In many states, the deer population has led to an increase in deer related collisions. Most vehicle and deer collisions occur between the months of October and December, but they can occur at any time. Most of these collisions occur between 6:00 PM and midnight or sunrise. As expected, the rural two-lane roadways are the sites of most incidents, but deer are also commonly found in densely populated areas.
Here are 10 Tips to Help Drivers Avoid Deer Collisions:
- Notice areas posted with deer crossing signs as these areas are known to have a larger deer population and/or are areas where roads divide agricultural fields or forest lands. Be sure to slow down in these areas.
- Examine the surrounding fields and roadsides as you are driving. You will often be able to see deer before they get close to the roadway.
- If you see a deer near the road, slow down, flash your lights, and blow your horn to frighten the deer.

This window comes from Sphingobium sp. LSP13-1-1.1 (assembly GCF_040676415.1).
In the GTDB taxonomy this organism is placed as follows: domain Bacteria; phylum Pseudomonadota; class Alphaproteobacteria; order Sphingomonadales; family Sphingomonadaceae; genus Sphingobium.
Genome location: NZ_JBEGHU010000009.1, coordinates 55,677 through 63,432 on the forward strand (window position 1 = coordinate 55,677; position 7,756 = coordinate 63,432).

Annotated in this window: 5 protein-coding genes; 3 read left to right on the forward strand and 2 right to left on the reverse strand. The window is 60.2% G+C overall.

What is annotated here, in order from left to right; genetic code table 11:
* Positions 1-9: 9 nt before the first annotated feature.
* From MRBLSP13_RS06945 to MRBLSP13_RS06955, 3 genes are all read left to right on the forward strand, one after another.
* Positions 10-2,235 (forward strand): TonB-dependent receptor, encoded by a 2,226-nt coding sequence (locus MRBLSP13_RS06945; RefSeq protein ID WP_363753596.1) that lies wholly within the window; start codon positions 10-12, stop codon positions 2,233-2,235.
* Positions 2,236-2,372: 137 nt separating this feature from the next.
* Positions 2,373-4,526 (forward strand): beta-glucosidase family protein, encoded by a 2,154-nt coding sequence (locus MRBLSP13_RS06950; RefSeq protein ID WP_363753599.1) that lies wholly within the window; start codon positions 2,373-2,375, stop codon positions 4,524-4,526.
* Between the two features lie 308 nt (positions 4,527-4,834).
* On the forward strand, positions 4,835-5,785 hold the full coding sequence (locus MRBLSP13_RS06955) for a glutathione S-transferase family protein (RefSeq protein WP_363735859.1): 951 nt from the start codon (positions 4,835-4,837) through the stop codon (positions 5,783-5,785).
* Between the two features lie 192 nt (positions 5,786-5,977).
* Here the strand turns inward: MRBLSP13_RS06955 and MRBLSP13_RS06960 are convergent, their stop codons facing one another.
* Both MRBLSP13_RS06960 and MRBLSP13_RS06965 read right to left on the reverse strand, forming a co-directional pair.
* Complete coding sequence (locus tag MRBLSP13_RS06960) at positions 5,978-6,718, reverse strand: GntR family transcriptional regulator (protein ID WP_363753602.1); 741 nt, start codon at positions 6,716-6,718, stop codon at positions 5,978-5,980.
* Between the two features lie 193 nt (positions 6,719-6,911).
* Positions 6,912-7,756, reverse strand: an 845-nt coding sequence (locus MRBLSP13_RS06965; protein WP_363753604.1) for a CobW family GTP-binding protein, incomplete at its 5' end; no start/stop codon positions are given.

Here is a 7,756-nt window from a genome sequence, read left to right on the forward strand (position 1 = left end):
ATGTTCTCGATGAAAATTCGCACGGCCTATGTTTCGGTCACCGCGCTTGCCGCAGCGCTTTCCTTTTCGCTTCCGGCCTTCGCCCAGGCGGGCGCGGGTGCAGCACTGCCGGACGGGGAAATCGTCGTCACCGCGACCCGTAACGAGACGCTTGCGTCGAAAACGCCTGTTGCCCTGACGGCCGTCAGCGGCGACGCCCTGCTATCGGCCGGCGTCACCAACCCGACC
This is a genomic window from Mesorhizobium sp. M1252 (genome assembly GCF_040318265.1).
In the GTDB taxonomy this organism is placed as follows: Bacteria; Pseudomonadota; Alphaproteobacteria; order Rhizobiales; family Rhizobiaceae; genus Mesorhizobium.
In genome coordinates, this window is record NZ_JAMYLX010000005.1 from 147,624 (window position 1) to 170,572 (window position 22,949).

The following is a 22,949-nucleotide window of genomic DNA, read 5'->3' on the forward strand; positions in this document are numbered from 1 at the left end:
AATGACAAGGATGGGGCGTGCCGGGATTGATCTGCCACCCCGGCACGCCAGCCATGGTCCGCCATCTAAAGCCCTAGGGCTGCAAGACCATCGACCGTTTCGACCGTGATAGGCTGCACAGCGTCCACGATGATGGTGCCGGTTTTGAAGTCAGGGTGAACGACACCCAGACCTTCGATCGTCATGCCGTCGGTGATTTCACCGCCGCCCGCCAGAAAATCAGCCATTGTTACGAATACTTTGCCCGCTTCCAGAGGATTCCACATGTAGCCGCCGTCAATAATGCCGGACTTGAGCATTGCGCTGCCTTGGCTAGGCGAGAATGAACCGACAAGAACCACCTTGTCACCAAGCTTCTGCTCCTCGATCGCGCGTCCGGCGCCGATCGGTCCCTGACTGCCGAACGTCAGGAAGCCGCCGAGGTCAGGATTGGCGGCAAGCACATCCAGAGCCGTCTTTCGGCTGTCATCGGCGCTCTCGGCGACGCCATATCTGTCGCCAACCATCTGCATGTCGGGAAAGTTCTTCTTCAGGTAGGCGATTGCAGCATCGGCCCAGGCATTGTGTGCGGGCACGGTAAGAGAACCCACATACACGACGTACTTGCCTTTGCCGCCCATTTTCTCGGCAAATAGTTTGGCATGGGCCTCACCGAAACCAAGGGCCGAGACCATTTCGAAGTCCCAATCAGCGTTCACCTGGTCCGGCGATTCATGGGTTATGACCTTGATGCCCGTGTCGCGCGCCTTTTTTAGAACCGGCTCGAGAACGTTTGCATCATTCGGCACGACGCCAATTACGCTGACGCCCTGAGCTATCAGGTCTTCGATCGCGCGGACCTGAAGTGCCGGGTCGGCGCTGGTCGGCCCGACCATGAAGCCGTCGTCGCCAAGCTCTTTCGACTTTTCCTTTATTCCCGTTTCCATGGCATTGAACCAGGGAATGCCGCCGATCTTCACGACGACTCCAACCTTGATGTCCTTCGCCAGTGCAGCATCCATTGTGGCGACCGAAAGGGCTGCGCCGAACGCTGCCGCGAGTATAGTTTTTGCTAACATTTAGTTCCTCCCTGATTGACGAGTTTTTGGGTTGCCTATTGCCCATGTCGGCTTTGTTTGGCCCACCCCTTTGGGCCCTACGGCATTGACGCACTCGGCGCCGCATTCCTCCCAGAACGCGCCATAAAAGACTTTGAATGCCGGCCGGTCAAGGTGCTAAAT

- Keep in mind that if you see one deer there are usually others nearby.
- Use your high beams if no traffic is approaching. They will illuminate the deer sooner than low beams, allowing greater reaction time.
- If a deer should run in front of your vehicle, brake firmly but stay in your lane. Do not swerve to avoid hitting it as swerving can confuse the deer on where to run, and can cause you to lose control. It is less dangerous to collide with the deer than to collide with another vehicle, tree, pole, or other roadside object.
- Don’t think you are protected from deer and vehicle collisions by using deer whistles or reflectors as “these devices have not been proven to reduce deer-vehicle collisions”, according to the Insurance Information Institute.
- As always follow the law and wear your seat belt for safety. Most people injured in vehicle/deer crashes were not wearing their seat belts.
- If you hit a deer, do not get out of the car. An injured deer, frightened and wounded, can be dangerous. If the deer is blocking the roadway call the police.
- Contact your insurance agent or company representative to report any damage to your car.